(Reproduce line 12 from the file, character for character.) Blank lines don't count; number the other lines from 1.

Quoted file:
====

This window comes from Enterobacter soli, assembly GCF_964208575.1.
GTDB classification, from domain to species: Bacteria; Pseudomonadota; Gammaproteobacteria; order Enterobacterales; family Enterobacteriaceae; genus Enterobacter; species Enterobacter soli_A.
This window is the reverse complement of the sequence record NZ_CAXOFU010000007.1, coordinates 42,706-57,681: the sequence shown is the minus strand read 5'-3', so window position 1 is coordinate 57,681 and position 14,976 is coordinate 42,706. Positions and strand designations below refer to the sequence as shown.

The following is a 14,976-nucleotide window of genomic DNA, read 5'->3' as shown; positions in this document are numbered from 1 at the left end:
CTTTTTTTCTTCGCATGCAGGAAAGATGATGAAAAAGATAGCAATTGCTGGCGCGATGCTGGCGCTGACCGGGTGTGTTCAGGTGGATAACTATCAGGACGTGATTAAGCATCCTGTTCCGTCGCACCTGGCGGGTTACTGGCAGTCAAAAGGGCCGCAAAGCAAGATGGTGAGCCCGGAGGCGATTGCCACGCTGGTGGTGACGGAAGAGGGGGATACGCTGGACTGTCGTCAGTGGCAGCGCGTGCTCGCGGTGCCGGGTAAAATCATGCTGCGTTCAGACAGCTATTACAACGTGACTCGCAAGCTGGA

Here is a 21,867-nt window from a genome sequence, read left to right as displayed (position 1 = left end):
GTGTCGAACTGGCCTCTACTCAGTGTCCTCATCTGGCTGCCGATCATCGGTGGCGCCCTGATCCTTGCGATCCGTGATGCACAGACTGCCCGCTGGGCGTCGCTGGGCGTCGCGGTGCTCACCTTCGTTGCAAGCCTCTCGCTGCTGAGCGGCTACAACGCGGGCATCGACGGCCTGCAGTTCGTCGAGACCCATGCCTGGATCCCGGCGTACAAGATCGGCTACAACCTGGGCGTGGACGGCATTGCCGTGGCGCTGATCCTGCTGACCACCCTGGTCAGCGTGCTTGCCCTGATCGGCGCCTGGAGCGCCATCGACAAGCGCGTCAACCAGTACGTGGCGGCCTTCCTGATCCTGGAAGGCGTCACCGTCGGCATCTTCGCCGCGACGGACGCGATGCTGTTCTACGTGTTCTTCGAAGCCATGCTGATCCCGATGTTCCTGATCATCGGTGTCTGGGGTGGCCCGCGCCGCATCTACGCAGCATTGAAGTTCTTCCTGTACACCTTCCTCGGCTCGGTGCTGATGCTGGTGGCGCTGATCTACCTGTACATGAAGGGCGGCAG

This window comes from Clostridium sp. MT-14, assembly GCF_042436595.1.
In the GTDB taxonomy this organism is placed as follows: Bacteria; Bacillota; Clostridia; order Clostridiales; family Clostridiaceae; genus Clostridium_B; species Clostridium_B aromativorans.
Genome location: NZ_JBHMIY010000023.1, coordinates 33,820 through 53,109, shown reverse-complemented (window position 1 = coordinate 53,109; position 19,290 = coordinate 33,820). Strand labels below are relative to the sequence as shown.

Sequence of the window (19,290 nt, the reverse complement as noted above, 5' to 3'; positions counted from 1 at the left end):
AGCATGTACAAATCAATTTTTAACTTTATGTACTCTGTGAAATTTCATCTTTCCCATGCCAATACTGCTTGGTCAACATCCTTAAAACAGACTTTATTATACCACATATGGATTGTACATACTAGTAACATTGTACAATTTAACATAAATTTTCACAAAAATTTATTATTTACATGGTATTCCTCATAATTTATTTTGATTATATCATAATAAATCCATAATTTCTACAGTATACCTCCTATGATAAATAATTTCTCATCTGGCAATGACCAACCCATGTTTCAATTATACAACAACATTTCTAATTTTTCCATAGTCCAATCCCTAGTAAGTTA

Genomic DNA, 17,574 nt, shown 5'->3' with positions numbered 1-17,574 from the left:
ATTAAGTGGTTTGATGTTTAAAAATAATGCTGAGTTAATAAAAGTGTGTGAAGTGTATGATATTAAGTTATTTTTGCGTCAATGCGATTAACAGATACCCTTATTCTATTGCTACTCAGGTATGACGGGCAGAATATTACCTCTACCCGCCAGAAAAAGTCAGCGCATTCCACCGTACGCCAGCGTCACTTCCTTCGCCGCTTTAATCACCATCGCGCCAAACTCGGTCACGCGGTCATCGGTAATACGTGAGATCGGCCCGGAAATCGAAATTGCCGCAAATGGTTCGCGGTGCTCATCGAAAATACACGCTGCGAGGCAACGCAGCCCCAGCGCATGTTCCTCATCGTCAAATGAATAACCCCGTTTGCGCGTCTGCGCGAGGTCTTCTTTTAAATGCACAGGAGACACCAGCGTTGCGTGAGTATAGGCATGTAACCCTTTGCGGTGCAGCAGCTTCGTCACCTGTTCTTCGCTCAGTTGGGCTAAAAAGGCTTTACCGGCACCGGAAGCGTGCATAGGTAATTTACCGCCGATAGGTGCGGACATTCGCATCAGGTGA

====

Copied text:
AGCATGTACAAATCAATTTTTAACTTTATGTACTCTGTGAAATTTCATCTTTCCCATGCCAATACTGCTTGGTCAACATCCTTAAAACAGACTTTATTATACCACATATGGATTGTACATACTAGTAACATTGTACAATTTAACATAAATTTTCACAAAAATTTATTATTTACATGGTATTCCTCATAATTTATTTTGATTATATCATAATAAATCCATAATTTCTACAGTATACCTCCTATGATAAATAATTTCTCATCTGGCAATGACCAACCCATGTTTCAATTATACAACAACATTTCTAATTTTTCCATAGTCCAATCCCTAGTAAGTTA